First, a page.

The major averages have all hit coveted milestones this week, with the Dow
(INDEXDJX:.DJI) and S&P 500
(INDEXSP:.INX) hitting new all-time highs and the Nasdaq
INDEXNASDAQ:IXIC) recovering to levels not seen since September 2000. The persistently bullish momentum is excellent for stock portfolios, but those that have been left on the sidelines in cash may feel that they've missed out on the upside. The feeling of missed opportunity can be frustrating, however there are always areas of the market that are offering unique value if you know where to look.
The following ETFs represent pockets of opportunity that I believe can still be exploited even at today’s levels.
1. Technology Dividend Value
The technology segment has been an excellent driver of growth in 2013. However, one key segment that I find to be the most attractive for new money is dividend value technology stocks. An excellent ETF to play this trend is the First Trust Nasdaq Technology Dividend Index
(NASDAQ:TDIV). This ETF includes nearly 90 dividend-paying companies in the technology and telecommunications industries that have declared a distribution in the last 12 months.
One of the benefits of owning TDIV is that you get diversified exposure to a variety of stocks, with a commitment to returning value to shareholders through buybacks and cash dividends. The current 30-day SEC yield is 2.51% and distributions are paid on a quarterly basis. In addition, TDIV is currently sporting a price/earnings ratio of 14.87 which is much cheaper than the Technology Select Sector SPDR
(NYSEARCA:XLK) P/E of 18.12.
2. Low-Volatility International Stocks
Another undervalued theme on my radar screen is international stocks, which have not had the same shot to the moon that US stocks have had. We are continuing to see accommodative policies from overseas central banks that should set the stage for improved earnings and economic fundamentals moving forward. My preferred way to play this opportunity is through the iShares MSCI EAFE Minimum Volatility ETF
(NYSEARCA:EFAV). This ETF gives you access to over 180 stocks outside of the US that have the lowest price fluctuations of their peer group.
This low-volatility strategy seeks to minimize the peaks and valleys associated with a much more diversified international index. This can be a more attractive strategy when buying near the highs. All things being equal, a low-volatility index should have a smaller drawdown during periods of price decline, which make them perfect for conservative investors.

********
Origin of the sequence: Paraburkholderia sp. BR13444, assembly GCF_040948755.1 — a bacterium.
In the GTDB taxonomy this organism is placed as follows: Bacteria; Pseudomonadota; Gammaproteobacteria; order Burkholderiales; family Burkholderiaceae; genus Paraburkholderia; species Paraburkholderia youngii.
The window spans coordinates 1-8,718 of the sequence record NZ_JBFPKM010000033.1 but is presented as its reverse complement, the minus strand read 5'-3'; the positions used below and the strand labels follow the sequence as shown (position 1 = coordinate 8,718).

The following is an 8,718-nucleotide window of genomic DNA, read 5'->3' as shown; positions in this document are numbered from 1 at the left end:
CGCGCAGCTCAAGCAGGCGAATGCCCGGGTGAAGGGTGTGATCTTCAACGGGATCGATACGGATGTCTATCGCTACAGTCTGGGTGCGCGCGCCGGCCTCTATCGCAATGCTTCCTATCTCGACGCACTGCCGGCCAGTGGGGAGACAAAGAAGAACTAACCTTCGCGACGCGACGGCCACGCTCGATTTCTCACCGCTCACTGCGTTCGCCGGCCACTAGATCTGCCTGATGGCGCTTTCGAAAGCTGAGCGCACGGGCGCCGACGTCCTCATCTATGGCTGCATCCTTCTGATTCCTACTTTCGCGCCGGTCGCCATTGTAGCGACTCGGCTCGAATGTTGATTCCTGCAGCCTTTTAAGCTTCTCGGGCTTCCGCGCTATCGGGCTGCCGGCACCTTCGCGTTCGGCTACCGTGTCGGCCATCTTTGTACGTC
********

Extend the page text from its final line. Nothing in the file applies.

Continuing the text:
EFAV is overweight stocks in the UK, Japan, and Switzerland, which combined make up almost two-thirds of the total holdings. In addition, the fund charges a very modest 0.20% expense ratio, which even the most cost-conscious investor can appreciate.
3. Global Balanced Opportunity
Staying in the same theme of international exposure is a fund that takes advantage of a wide array of global opportunities. The SPDR SSGA Global Allocation ETF
(NYSEARCA:GAL) is an actively managed ETF that is designed to capitalize on the success of multiple asset classes. This “fund of funds" concept targets exposure in both equities and fixed-income using a variety of underlying ETFs to structure its asset allocation.
The portfolio is currently 70% equities and 30% bonds with an overweight exposure to international holdings. The benefit of this ETF is that the fixed income may help cushion any unexpected speed bumps while still giving you exposure to areas of the market with a high potential for capital appreciation. In addition, because the strategy is active, fund managers can shift the underlying holdings to areas that they feel will outperform over time.
All of these of these ETFs focus on areas of the market that have the potential for further capital gains but face lower volatility than their peers. A modest pullback for global stocks is certainly a possibility given the heightened levels of the market. However, savvy investors know that using volatility to their advantage can lead to long-term rewards if they are prepared to strike when the time is right.
Read more from David Fabian, Managing Partner at FMD Capital Management:
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